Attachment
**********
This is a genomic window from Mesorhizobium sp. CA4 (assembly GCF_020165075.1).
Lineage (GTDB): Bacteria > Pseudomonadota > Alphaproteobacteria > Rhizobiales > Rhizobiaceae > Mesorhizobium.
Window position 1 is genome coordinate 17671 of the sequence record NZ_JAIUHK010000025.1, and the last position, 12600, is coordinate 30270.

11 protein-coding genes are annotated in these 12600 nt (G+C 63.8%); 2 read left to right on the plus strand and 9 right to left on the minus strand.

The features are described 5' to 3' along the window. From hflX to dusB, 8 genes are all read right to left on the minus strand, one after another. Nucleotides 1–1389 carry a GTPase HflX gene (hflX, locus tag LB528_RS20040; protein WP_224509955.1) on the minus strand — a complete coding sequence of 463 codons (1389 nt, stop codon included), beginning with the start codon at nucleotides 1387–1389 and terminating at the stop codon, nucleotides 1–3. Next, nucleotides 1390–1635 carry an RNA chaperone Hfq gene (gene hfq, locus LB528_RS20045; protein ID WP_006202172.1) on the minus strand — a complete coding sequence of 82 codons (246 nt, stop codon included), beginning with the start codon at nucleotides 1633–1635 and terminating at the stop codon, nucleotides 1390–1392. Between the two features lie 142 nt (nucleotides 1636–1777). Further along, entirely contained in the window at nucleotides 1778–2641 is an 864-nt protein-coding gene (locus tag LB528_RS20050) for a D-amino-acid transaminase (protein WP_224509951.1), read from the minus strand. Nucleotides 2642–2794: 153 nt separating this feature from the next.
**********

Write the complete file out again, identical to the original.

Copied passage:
This is a genomic window from Mesorhizobium sp. CA4 (assembly GCF_020165075.1).
Lineage (GTDB): Bacteria > Pseudomonadota > Alphaproteobacteria > Rhizobiales > Rhizobiaceae > Mesorhizobium.
Window position 1 is genome coordinate 17671 of the sequence record NZ_JAIUHK010000025.1, and the last position, 12600, is coordinate 30270.

11 protein-coding genes are annotated in these 12600 nt (G+C 63.8%); 2 read left to right on the plus strand and 9 right to left on the minus strand.

The features are described 5' to 3' along the window. From hflX to dusB, 8 genes are all read right to left on the minus strand, one after another. Nucleotides 1–1389 carry a GTPase HflX gene (hflX, locus tag LB528_RS20040; protein WP_224509955.1) on the minus strand — a complete coding sequence of 463 codons (1389 nt, stop codon included), beginning with the start codon at nucleotides 1387–1389 and terminating at the stop codon, nucleotides 1–3. Next, nucleotides 1390–1635 carry an RNA chaperone Hfq gene (gene hfq, locus LB528_RS20045; protein ID WP_006202172.1) on the minus strand — a complete coding sequence of 82 codons (246 nt, stop codon included), beginning with the start codon at nucleotides 1633–1635 and terminating at the stop codon, nucleotides 1390–1392. Between the two features lie 142 nt (nucleotides 1636–1777). Further along, entirely contained in the window at nucleotides 1778–2641 is an 864-nt protein-coding gene (locus tag LB528_RS20050) for a D-amino-acid transaminase (protein WP_224509951.1), read from the minus strand. Nucleotides 2642–2794: 153 nt separating this feature from the next.